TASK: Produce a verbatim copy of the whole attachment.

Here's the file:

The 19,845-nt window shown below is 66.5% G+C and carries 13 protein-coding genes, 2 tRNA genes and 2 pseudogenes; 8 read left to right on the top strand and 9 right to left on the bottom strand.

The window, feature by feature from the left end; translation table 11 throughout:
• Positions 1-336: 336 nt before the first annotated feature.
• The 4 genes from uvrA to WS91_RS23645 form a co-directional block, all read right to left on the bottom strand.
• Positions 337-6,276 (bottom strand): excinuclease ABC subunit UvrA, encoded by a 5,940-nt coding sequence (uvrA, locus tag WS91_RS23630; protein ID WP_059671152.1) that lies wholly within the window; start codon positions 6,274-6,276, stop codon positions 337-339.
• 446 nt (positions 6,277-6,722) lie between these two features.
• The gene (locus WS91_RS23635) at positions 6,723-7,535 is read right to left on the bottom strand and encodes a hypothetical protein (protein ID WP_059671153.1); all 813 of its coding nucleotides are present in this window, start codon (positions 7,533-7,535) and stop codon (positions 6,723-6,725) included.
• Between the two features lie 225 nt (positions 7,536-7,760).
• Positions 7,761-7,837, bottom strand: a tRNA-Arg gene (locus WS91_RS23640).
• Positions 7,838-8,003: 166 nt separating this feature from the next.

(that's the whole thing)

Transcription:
The 19,845-nt window shown below is 66.5% G+C and carries 13 protein-coding genes, 2 tRNA genes and 2 pseudogenes; 8 read left to right on the top strand and 9 right to left on the bottom strand.

The window, feature by feature from the left end; translation table 11 throughout:
• Positions 1-336: 336 nt before the first annotated feature.
• The 4 genes from uvrA to WS91_RS23645 form a co-directional block, all read right to left on the bottom strand.
• Positions 337-6,276 (bottom strand): excinuclease ABC subunit UvrA, encoded by a 5,940-nt coding sequence (uvrA, locus tag WS91_RS23630; protein ID WP_059671152.1) that lies wholly within the window; start codon positions 6,274-6,276, stop codon positions 337-339.
• 446 nt (positions 6,277-6,722) lie between these two features.
• The gene (locus WS91_RS23635) at positions 6,723-7,535 is read right to left on the bottom strand and encodes a hypothetical protein (protein ID WP_059671153.1); all 813 of its coding nucleotides are present in this window, start codon (positions 7,533-7,535) and stop codon (positions 6,723-6,725) included.
• Between the two features lie 225 nt (positions 7,536-7,760).
• Positions 7,761-7,837, bottom strand: a tRNA-Arg gene (locus WS91_RS23640).
• Positions 7,838-8,003: 166 nt separating this feature from the next.